Resource Description Framework (RDF) is a model for describing collections of formalized statements about a Web resource. You can also think of RDF as a metadata system for the Web. Learn about this standard and about its relationship with the Semantic Web, Web Ontology Language (OWL), and more.
For almost as long as the World Wide Web Consortium
(W3C) has worked toward next-generation markup technology in the form of
XML, it has also worked toward next-generation technology for formal
description of Web resources. Resource Description Framework (RDF) [W3C Recommendation] is a model for describing
collections of statements about a Web resource. These statements are
conceptualized as triples, each of which has a subject,
which is a Uniform Resource Identifier (URI); a predicate,
which is also a URI; and an object, which is a URI or literal
data value. To get the flavor of such statements, think of an HTML
meta tag that gives the description of a Web page.
If recast as RDF, the subject would be the URI of the Web page itself,
the predicate would be a standard URI signifying a general description,
and the object would be the actual text of the description. By making
heavy use of URIs, RDF seeks to minimize ambiguity about the identity of
components of these statements and thus make them formal enough for
machine processing. Whether RDF succeeds in this goal is up for debate,
but RDF is well-known for its active community and broad range of
RDF is the backbone of the W3C's Semantic Web activity; the Semantic Web is a vision of a Web not just of presentation of content, but also of annotation of content to help frame its meaning. For example, in a Semantic Web, one can make a distinction between the concept of "python," a kind of snake, and "python," a computer programming language, while describing Web resources. RDF is standardized in a large stack of specifications, including the following:
- Resource Description Framework (RDF): Concepts and Abstract Syntax [W3C Recommendation] sets forth the goals, core concepts, basic data model, and abstract syntax of RDF.
- RDF/XML Syntax Specification [W3C Recommendation] defines a general-purpose XML representation of RDF. Many observers have complained about the poor markup design of the RDF/XML syntax.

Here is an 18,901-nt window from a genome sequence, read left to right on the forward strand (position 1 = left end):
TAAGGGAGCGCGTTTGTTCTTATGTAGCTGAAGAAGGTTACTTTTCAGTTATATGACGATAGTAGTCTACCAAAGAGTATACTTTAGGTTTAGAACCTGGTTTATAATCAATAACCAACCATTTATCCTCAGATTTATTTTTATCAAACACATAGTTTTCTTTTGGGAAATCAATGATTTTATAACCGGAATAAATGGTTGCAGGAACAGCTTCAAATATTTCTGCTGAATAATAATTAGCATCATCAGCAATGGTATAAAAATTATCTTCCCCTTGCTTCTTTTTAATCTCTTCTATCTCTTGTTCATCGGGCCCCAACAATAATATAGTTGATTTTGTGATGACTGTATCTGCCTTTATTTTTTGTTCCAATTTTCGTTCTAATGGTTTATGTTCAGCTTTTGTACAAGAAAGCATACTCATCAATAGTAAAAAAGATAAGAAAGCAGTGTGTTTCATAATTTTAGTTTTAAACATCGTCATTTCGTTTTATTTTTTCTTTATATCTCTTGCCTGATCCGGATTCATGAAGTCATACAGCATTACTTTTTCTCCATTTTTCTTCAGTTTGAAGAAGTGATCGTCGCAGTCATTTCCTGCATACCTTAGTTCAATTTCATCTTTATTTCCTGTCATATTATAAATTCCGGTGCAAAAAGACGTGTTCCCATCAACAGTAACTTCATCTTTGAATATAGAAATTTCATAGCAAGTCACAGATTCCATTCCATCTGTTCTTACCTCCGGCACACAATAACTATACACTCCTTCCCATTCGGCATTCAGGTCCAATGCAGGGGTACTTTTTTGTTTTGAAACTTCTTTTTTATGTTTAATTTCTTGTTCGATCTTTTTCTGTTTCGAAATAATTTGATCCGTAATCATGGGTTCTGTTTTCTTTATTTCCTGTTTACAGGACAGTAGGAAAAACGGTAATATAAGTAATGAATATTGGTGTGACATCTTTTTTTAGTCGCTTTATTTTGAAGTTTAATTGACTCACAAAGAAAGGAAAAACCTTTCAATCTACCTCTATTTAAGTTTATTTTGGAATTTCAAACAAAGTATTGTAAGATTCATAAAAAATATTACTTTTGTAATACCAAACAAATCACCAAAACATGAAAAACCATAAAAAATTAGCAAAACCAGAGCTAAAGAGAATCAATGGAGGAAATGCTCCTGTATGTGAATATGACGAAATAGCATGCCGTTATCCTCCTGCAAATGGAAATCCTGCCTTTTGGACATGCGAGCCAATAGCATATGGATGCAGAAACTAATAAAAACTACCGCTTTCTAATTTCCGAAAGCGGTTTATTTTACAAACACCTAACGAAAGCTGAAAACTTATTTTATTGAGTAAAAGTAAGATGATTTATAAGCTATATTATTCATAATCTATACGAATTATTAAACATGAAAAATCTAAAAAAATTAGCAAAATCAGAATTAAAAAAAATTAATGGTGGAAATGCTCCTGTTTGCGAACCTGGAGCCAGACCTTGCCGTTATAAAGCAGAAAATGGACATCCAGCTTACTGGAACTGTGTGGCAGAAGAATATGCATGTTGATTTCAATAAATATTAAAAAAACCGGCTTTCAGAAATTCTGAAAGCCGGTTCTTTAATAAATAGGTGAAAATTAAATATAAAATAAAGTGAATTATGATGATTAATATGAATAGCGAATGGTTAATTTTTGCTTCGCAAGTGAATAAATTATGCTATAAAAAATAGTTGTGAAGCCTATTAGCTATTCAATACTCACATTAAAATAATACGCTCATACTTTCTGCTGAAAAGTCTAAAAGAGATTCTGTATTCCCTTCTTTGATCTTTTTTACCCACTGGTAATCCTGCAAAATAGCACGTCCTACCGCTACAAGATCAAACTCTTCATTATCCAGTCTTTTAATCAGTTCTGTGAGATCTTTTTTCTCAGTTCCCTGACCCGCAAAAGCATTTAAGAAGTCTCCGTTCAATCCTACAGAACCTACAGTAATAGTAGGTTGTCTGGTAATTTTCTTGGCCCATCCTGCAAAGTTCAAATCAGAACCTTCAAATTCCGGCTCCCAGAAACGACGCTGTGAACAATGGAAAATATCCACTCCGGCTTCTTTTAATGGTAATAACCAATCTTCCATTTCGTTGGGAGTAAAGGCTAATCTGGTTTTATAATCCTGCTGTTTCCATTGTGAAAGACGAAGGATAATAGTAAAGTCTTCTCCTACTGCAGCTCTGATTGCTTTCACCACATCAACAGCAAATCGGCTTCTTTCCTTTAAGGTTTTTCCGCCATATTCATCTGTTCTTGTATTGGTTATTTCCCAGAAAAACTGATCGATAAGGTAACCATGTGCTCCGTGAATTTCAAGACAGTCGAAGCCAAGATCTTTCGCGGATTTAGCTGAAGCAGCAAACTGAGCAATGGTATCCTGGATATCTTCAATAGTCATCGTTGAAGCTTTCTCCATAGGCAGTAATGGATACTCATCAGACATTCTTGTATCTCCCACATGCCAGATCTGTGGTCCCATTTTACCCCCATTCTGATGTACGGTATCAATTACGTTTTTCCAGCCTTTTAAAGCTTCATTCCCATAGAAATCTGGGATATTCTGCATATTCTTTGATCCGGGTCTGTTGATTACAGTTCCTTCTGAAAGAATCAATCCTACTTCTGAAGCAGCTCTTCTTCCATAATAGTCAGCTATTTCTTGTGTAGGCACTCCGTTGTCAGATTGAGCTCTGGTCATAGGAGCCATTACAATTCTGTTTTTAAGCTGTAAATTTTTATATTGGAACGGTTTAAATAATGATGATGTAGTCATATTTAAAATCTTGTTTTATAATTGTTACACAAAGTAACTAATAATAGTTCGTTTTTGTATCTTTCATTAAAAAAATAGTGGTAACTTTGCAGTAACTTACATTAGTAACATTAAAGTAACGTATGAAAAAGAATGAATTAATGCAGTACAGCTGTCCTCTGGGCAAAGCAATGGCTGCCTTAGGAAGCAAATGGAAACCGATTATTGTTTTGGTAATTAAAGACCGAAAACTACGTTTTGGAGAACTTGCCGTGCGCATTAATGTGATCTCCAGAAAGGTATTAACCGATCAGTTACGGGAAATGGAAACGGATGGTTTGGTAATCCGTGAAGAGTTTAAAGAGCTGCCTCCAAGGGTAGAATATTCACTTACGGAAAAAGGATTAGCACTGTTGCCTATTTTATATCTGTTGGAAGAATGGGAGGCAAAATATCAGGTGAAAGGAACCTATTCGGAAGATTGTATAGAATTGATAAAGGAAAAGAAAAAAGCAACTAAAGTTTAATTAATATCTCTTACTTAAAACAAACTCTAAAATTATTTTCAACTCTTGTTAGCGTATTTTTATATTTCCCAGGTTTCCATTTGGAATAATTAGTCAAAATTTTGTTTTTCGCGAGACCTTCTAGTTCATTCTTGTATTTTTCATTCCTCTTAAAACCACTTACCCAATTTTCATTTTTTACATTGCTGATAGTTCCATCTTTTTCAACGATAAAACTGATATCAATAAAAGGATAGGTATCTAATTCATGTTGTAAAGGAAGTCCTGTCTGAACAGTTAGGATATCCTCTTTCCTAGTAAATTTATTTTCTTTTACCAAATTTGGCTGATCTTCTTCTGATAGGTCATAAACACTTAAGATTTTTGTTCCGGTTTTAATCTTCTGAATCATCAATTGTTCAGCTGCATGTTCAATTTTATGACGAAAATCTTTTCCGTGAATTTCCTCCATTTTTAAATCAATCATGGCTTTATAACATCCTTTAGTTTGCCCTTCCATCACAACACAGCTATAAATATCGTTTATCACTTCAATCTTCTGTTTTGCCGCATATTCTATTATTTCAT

- RDF Vocabulary Description Language 1.0: RDF Schema [W3C Recommendation] defines an RDF vocabulary that you can use to define other RDF vocabularies.
- RDF Semantics [W3C Recommendation] is not for the faint at heart and goes into formal mathematical theory underlying the RDF data model.
Web Ontology Language (OWL) [W3C Recommendation] is an application of RDF, often encoded in RDF/XML, that adds a rich vocabulary that you can use to formally classify and reason about RDF resources. SPARQL Query Language for RDF [in development] is a special syntax for querying RDF data, and Gleaning Resource Descriptions from Dialects of Languages (GRDDL) [in development] is a system for extracting RDF data from XML documents. GRDDL has recently come into some prominence with the popularity of microformats on the Web. Another RDF-related specification that fits into the microformats puzzle is RDFa Syntax [in development], which is a special set of attributes for embedding RDF data within XML formats such as XHTML.
- In The future of the Web is Semantic, Naveen Balani provides an overview of Semantic Web technology (developerWorks, October 2005). You can find another such overview in Uche Ogbuji's The Languages of the Semantic Web, which explores the motivations and basics of RDF and Semantic Web technologies primarily geared toward Web developers (Dr. Dobb's Portal, March 2002).
- Learn about SPARQL in Search RDF data with SPARQL by Philip McCarthy (developerWorks, May 2005).
- Learn about RDF and RDF Schema in the context of rich Web applications in The ultimate mashup -- Web services and the semantic Web, Part 3: Understand RDF and RDFs by Nicholas Chase (developerWorks, September 2006). In The ultimate mashup -- Web services and the semantic Web, Part 4: Create an ontology, Nicholas Chase and Michel Mitri introduce OWL (developerWorks, October 2006).
- The W3C's RDF Primer is a pretty decent starting point. You can also check out W3C primers for RDFa and GRDDL.
- Read about other XML standards: Index of XML standards.
- Participate in any of several XML-centered forums: XML zone discussion forums.
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- Find out how you can become an IBM-Certified Developer in XML and related technologies at IBM XML certification.
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